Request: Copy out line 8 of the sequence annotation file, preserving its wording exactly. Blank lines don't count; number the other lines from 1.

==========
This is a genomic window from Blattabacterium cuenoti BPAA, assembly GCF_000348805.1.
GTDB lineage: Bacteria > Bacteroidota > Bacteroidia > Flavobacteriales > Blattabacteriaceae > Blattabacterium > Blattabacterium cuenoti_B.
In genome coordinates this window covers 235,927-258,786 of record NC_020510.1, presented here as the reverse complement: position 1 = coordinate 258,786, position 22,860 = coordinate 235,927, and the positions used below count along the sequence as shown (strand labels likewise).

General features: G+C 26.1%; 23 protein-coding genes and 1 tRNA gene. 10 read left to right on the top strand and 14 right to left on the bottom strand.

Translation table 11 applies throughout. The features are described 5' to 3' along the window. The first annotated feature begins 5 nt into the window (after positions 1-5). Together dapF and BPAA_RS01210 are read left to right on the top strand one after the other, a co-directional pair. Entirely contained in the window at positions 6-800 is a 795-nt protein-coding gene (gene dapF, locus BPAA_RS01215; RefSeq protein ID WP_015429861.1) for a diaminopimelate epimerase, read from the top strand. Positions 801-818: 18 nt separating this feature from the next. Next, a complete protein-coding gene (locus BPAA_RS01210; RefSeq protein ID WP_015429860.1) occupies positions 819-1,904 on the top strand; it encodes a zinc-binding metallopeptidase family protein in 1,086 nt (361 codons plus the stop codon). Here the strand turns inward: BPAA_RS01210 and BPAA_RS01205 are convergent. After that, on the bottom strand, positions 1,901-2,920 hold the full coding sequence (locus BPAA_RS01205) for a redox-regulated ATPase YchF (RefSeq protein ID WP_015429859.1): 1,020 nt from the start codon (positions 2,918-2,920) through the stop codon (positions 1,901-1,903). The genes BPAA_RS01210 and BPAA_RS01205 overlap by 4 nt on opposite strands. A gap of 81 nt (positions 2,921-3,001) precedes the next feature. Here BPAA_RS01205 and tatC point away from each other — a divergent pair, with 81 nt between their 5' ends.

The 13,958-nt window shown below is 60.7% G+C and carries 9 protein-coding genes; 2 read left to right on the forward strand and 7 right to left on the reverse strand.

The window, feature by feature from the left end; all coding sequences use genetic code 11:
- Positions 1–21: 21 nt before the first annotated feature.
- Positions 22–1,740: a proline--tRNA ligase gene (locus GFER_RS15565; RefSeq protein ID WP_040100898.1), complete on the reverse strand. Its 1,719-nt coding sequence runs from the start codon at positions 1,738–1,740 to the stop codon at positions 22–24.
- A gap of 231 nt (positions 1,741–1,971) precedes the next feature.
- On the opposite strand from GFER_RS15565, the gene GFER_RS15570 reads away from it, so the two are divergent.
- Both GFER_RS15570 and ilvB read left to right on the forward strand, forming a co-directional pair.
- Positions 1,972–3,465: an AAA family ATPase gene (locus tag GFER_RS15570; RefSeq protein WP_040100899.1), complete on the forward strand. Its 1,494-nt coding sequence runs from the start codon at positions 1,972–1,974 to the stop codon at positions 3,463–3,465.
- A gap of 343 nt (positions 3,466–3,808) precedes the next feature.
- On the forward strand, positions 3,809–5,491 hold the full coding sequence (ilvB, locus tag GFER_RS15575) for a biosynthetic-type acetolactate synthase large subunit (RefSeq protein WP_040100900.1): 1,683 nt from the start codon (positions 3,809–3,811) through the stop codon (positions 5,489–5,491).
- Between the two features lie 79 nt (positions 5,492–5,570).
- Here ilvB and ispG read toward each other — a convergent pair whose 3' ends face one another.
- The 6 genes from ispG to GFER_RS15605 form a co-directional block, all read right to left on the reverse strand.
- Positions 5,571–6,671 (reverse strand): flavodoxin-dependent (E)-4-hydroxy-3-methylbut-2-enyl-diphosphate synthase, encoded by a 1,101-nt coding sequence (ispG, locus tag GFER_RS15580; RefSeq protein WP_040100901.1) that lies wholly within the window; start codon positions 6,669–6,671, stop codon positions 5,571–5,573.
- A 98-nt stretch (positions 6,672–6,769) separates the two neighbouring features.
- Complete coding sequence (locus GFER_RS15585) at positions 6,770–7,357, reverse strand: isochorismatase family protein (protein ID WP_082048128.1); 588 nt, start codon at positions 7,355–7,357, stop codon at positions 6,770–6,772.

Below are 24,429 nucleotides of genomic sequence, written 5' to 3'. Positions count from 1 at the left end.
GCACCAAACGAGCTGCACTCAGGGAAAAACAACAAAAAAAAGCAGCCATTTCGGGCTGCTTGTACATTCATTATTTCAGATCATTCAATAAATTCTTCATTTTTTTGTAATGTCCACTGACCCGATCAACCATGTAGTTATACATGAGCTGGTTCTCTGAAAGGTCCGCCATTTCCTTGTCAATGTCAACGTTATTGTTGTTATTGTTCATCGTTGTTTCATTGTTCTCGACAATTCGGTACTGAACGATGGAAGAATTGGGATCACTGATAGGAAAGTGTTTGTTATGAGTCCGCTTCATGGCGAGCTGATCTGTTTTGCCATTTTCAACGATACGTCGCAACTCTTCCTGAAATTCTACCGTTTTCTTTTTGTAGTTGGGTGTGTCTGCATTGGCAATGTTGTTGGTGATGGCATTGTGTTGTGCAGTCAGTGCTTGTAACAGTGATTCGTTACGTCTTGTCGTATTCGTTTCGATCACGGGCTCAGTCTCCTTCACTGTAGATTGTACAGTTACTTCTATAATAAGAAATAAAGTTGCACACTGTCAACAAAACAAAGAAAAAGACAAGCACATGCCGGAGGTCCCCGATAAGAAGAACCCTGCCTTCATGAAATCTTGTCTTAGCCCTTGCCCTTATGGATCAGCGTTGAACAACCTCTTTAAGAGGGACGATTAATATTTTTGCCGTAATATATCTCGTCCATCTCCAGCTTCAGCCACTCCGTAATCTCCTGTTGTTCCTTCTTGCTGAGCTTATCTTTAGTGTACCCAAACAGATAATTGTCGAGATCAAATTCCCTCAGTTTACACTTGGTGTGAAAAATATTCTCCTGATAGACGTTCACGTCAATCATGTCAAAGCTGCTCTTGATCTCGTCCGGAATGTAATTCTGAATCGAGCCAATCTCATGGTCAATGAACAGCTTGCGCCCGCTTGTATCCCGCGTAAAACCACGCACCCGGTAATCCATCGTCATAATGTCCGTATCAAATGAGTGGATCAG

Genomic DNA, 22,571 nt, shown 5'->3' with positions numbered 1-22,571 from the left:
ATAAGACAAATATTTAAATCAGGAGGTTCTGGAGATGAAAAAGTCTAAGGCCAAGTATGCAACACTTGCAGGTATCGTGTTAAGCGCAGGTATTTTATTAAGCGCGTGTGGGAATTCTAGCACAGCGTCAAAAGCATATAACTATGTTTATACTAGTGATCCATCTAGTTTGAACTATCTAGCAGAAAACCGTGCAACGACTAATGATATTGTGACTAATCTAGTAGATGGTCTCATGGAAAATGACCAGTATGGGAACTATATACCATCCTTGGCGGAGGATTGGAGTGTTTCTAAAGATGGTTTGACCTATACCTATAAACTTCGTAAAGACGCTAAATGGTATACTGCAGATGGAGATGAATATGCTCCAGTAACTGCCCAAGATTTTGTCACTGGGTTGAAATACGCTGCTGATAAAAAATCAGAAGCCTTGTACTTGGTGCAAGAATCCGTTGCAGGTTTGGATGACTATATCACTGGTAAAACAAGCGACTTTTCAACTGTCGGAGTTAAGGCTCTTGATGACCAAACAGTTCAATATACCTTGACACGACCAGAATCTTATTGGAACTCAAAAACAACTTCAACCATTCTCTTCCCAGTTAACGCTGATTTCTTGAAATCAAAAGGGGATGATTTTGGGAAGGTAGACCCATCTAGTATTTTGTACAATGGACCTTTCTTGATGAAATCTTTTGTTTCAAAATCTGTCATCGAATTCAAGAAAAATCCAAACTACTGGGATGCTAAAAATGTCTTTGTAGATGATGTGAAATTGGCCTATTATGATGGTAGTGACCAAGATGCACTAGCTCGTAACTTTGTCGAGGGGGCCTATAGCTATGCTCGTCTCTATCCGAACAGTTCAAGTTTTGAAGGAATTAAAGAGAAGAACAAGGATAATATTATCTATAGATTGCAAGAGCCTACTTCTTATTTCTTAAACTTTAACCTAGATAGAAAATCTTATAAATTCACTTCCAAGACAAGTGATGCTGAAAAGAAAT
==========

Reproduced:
- Positions 1–21: 21 nt before the first annotated feature.